concrete block cast according to the dimensions of the museum's entry. This
block was placed in front of the museum blocking the entrance for the period
of one week. In spite of its radicality in changing the use of the museum and
the roughness and brutality of its appearance, this work is not aimed at
individual museum visitors but at the institutional structure. The goal of
this piece was to work towards opening discussion about the current state of
open processes and open societies.
For the last six years much of New York artist Nina Katchadourian's work
has oriented itself around "nature," as concept, construct, and site, as a
way of looking at our assumptions, needs, cravings, dependency and resistance
associated with this term. In summer/fall of 2002 she exhibited Natural Car
Alarms, a traveling sound sculpture that consists of three cars rigged with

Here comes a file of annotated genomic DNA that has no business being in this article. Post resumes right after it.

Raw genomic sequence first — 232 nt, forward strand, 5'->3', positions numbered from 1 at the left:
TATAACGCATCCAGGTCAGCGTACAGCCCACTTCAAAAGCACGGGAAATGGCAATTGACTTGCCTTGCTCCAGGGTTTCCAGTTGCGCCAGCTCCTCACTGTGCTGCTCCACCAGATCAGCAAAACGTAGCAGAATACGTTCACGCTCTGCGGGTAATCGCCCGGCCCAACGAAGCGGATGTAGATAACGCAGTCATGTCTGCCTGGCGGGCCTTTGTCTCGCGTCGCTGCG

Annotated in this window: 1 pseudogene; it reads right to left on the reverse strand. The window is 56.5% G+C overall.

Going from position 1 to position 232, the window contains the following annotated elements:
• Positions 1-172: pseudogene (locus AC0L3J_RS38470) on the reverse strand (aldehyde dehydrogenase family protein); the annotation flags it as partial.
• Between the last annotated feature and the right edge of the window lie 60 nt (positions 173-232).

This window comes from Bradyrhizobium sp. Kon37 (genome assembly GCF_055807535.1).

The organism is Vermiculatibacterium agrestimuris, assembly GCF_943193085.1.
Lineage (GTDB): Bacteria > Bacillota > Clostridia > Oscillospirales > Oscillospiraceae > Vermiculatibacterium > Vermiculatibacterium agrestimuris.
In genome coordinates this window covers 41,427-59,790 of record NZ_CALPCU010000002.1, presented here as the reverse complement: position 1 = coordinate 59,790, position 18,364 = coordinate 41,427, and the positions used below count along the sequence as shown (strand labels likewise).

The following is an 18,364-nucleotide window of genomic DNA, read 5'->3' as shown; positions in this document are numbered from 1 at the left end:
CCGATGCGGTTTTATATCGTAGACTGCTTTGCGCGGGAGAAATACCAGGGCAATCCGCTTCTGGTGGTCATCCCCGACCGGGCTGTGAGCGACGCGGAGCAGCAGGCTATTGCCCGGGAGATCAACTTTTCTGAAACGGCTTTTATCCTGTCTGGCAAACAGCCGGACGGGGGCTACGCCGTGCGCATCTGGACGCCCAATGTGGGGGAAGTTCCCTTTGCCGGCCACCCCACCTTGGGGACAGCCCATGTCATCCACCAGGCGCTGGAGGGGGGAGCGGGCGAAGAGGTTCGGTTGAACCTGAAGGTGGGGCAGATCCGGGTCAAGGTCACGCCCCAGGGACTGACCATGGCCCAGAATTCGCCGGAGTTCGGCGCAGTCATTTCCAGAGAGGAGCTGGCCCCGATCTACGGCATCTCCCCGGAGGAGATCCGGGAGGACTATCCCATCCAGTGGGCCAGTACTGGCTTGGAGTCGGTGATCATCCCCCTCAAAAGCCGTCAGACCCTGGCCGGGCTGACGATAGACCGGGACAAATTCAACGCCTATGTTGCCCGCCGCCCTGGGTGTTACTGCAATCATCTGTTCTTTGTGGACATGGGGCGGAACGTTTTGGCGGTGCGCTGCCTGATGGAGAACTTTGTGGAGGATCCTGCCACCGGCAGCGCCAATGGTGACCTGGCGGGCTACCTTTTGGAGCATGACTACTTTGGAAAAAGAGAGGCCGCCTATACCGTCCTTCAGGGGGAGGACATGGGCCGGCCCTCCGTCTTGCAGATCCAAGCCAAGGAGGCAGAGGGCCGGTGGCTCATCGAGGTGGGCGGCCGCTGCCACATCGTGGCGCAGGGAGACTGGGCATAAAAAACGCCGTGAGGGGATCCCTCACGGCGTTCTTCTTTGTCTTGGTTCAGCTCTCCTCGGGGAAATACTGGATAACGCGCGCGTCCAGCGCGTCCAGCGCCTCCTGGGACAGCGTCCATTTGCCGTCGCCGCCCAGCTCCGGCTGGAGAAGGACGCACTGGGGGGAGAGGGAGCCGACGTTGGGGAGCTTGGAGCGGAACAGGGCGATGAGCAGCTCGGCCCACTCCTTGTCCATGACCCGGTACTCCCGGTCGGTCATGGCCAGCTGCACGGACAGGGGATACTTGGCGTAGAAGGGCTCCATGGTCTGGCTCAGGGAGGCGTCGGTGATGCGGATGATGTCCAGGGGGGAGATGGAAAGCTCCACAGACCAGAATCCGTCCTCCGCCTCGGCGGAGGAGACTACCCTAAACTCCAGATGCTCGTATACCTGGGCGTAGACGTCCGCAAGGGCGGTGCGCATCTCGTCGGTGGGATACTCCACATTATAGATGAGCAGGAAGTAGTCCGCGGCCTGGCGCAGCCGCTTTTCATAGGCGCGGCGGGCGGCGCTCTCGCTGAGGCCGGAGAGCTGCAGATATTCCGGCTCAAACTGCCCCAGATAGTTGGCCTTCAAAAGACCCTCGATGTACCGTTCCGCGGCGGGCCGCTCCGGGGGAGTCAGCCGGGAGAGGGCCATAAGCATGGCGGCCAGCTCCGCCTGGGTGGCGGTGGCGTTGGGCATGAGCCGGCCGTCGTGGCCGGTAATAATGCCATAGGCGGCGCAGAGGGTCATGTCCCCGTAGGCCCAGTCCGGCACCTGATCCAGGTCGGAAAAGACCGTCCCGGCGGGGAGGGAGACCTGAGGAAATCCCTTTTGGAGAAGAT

modified car alarms whose typical six-tone siren had been replaced with a
similar one made only of bird calls. The idea for the project was in fact the
result of a misunderstanding - she heard a bird in the jungles of Trinidad
that she mistook for a car alarm - and the project took up the severely urban
car alarm as an element that was in fact completely natural to the Long
Island City landscape where the piece was exhibited several times in summer
and fall of 2002. Her most recent body of work, exhibited at Debs & Co.
gallery in 2003, continues asking questions about where we place the border
between the natural and the unnatural. Crossdressing becomes a vehicle by
which to explore both gender and our desire for things to stay within their
prescribed categories. In Animal Crossdressing she constructed costumes to